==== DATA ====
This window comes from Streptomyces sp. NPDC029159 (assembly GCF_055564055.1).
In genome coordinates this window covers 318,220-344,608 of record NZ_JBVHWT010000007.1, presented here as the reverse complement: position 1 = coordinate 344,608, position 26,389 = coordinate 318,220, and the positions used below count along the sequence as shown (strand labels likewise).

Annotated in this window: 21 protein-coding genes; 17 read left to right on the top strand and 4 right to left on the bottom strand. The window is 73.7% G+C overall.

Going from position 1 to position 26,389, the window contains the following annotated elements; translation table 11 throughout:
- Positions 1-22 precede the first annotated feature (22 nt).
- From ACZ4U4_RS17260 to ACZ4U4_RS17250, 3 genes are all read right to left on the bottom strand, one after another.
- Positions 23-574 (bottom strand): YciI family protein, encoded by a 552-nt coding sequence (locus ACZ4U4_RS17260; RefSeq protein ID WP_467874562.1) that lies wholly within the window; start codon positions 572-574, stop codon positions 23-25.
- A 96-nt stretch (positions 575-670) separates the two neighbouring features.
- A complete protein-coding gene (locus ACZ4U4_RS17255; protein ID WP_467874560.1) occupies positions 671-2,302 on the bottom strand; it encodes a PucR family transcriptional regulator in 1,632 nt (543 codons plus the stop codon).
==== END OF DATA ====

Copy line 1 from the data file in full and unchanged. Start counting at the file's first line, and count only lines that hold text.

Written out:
This window comes from Streptomyces sp. NPDC029159 (assembly GCF_055564055.1).